Advisory Board Top Picks: Tom Davis and Nghia Truong

Tom Davis is a member of Advisory Board for Polymer Chemistry and the Monash–Warwick Professor of medical nanotechnology at Monash University, Australia. Prof. Davis’ research focuses on the application of polymer science and nanotechnology to therapeutic applications, and enhancing the fundamental understanding of how nanomaterials interact with biological systems.

Nghia Truong is a member of the RSC Advances Reviewer Panel and a research fellow at Monash University, Australia. His research focuses on engineering the size, shape, surface, core, and function of polymeric nanoparticles for applications in nanomedicine, using a variety of techniques including emulsion polymerization, self-assembly, polymerization-induced self-assembly, temperature-induced morphological transformation, and click chemistry.

You can find all Advisory Board’s Top Picks papers in our web collection.

Focus on nanoparticle shapes (Prof. Tom Davis, Monash University, Australia and Dr. Nghia Truong, Monash University, Australia).

Shape plays an important role in functional properties of nanoparticles, and as a result, their utility in many applications. Polymer chemists with powerful synthetic techniques have recently made significant contributions expanding our ability to make complex nano-shapes. In 2016, many excellent Polymer Chemistry publications have appeared describing the synthesis and assembly of polymers into tertiary structures.   Below we highlight some that have caught our eye.

1. Multicompartment morphologies self-assembled from fluorinated ABC triblock terpolymers: the effects of flexible and rigid hydrophobic moieties

Sen Li, Jinlin He, Mingzu Zhang, Hairong Wang and Peihong Ni

Polym. Chem., 2016, 7, 1773–1781

Li et. al. self-assemble fluorinated triblock terpolymers into five types of reproducible shapes including sphere, tube, rod, hamburger, and flower. Interestingly, rod-like aggregates have a uniform zig-zag pattern. This work reveals the fact that flexibility or rigidity of hydrophobic segment and polymer concentration have a big influence on the shape of nanoparticles.

2. Disk-like micelles with cylindrical pores from amphiphilic polypeptide block copolymers

Xue Lin, Xiaohua He, Chaoqun Hu, Yuxiang Chen, Yiyong Mai and Shaoliang Lin

Polym. Chem., 2016, 7, 2815–2820

A rare and complex shape such as a nanodisk with cylindrical pores has recently been achieved by self-assembly of the amphiphilic block copolypeptide poly(ethylene glycol)-block-poly(γ-benzyl-L-glutamate) (PEG-b-PBLG) in solution. Spherical micelles and vesicles can also be prepared by tuning the ratio between the hydrophilic block and hydrophobic block in PEG-b-PBLG copolymers.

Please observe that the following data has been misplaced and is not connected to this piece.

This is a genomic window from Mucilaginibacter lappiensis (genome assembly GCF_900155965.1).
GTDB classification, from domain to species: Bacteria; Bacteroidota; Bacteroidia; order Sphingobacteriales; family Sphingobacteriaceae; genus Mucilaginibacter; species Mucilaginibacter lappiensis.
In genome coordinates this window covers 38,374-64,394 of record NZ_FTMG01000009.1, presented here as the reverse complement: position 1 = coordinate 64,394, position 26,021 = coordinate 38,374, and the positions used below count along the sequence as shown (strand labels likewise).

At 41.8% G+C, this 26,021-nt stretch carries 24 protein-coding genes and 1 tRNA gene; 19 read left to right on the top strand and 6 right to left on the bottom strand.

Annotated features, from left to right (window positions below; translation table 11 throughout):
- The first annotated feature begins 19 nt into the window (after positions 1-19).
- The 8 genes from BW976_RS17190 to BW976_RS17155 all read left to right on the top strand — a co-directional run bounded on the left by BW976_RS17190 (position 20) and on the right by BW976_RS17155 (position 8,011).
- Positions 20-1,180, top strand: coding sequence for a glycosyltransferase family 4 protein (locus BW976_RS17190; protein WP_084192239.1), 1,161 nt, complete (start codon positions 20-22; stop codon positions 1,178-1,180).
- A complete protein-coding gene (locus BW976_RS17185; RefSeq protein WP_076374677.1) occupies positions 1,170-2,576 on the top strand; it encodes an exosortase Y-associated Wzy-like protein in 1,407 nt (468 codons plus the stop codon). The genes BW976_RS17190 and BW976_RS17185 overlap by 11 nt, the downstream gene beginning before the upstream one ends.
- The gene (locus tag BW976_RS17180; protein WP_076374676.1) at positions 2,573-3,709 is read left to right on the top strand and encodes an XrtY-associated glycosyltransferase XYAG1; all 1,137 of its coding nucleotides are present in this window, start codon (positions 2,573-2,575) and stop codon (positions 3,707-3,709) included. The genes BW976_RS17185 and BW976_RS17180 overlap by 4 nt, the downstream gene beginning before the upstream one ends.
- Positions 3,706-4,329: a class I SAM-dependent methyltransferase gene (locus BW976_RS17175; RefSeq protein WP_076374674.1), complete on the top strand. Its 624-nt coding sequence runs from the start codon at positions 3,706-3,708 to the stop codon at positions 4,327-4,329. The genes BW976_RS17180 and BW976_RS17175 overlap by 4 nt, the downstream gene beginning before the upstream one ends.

3. Salicylaldehyde-functionalized block copolymer nano-objects: one-pot synthesis via polymerization-induced self-assembly and their simultaneous cross-linking and fluorescence modification

Jianbing Huang, Hanjun Zhu, Hui Liang and Jiang Lu

Polym. Chem., 2016, 7, 4761–4770

Beside traditional self-assembly, RAFT-mediated emulsion and dispersion polymerization is a very useful technique to simultaneously synthesise block copolymers and form nanoparticles with different shapes. Using this technique, Huang et. al. can crosslink and functionalise spheres, worms, and vesicles with salicylaldazine moieties. These moieties endow the nano-objects with strong orange fluorescence in water, organic solutions or solid state via an aggregation-induced emission mechanism.

4. Microwave-assisted synthesis of block copolymer nanoparticles via RAFT with polymerization-induced self-assembly in methanol

Elden T. Garrett, Yiwen Pei and Andrew B. Lowe

Polym. Chem., 2016, 7, 297–301

Andrew Lowe and coworkers have reported the use of microwaves to further assist RAFT-mediated dispersion polymerization and the formation of nanoparticles with various shapes. The work shows the benefits of microwave-assisted syntheses of nanoparticles in alcoholic solvents.

5. Addition of water to an alcoholic RAFT PISA formulation leads to faster kinetics but limits the evolution of copolymer morphology

E. R. Jones, M. Semsarilar, P. Wyman, M. Boerakker and S. P. Armes

Polym. Chem., 2016, 7, 851–859

Besides using a microwave, the addition of water into alcoholic solvents also increases the rate of RAFT-mediated dispersion polymerization. On the other hand, Armes and coworkers find that in the presence of water, only kinetically-trapped spheres are obtained. This work and other works using aqueous RAFT-mediated emulsion polymerizations create a currently unclear question about the mechanism of the in-situ formation of various nanoparticle shapes in water.

Review article

Theoretical simulations of nanostructures self-assembled from copolymer systems

Zhanwen Xu, Jiaping Lin, Qian Zhang, Liquan Wang and Xiaohui Tian

Polym. Chem., 2016, 7, 3783–3811

Beside powerful synthetic techniques, theoretical simulations offer a useful approach for the understanding and prediction of the formation of polymeric nanostructures. The review by Xu et al. gives a nice overview of the simulation investigations of many self-assembled nanostructures. By tailoring the molecular architectures of block copolymers, nanoparticles with desired shapes can be achieved. Challenges and further developments for theoretical simulations are also discussed in this useful review.

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5th Zing Polymer Chemistry Conference

5th – 8th August 2016 in Dublin, Ireland

We are proud to announce the 5th Zing Polymer Chemistry Conference will take place in Dublin (Ireland).